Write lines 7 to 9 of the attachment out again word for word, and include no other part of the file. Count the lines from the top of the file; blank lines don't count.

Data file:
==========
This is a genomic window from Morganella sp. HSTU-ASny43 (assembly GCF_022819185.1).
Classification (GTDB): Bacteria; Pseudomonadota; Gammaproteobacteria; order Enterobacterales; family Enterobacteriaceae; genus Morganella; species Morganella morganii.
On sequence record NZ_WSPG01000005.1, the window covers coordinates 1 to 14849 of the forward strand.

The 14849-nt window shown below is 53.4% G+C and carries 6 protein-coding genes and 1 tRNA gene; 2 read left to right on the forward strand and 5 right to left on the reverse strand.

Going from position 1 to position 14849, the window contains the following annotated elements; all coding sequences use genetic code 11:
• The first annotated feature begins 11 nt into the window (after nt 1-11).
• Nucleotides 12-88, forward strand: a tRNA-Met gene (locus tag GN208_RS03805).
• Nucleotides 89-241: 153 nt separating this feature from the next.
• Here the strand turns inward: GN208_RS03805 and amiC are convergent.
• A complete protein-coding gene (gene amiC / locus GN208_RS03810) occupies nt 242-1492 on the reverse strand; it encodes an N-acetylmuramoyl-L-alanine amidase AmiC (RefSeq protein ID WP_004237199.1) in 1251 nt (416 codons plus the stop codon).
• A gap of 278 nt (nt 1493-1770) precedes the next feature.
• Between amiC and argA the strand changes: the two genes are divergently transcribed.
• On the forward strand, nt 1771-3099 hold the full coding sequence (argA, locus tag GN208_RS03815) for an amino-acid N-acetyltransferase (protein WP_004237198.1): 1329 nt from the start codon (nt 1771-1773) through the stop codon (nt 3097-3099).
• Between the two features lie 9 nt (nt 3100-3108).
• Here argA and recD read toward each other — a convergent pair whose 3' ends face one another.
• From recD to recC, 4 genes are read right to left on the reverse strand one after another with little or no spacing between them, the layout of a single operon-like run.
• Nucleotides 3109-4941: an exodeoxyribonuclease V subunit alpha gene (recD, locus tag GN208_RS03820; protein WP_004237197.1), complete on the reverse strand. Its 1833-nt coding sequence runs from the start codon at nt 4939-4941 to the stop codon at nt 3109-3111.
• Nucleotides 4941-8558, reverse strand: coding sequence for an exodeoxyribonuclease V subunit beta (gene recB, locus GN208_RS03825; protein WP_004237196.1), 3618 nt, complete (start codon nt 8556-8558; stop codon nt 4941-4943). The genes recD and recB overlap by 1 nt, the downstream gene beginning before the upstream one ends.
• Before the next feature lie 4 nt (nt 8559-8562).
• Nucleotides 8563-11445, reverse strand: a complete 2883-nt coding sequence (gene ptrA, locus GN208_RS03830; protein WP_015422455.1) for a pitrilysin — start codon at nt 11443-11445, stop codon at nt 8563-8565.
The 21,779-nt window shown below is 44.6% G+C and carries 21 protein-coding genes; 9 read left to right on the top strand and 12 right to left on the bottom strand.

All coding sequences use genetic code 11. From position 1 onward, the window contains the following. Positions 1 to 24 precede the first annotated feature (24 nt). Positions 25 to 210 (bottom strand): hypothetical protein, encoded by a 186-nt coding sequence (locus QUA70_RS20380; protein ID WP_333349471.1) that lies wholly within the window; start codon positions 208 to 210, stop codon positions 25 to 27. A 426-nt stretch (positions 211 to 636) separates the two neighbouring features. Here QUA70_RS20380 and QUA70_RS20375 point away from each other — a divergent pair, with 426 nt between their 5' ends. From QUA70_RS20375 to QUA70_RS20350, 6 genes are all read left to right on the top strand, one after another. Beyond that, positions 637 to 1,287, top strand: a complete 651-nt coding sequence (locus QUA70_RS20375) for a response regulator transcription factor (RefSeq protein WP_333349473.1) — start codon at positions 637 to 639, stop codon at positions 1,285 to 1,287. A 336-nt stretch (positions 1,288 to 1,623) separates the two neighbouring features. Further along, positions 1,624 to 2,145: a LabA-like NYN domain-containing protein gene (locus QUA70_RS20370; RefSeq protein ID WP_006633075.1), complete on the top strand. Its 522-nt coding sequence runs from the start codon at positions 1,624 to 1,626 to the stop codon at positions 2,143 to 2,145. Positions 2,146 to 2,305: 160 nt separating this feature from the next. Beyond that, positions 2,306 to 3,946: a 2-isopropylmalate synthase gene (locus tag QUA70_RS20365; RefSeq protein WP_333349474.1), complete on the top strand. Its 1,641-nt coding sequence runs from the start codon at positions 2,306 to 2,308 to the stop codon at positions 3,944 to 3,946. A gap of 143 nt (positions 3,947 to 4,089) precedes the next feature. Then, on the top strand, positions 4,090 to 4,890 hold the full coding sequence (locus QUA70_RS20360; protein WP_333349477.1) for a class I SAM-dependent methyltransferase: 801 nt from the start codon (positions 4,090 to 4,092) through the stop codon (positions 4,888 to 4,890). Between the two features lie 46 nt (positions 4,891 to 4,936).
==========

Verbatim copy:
• Nucleotides 12-88, forward strand: a tRNA-Met gene (locus tag GN208_RS03805).
• Nucleotides 89-241: 153 nt separating this feature from the next.
• Here the strand turns inward: GN208_RS03805 and amiC are convergent.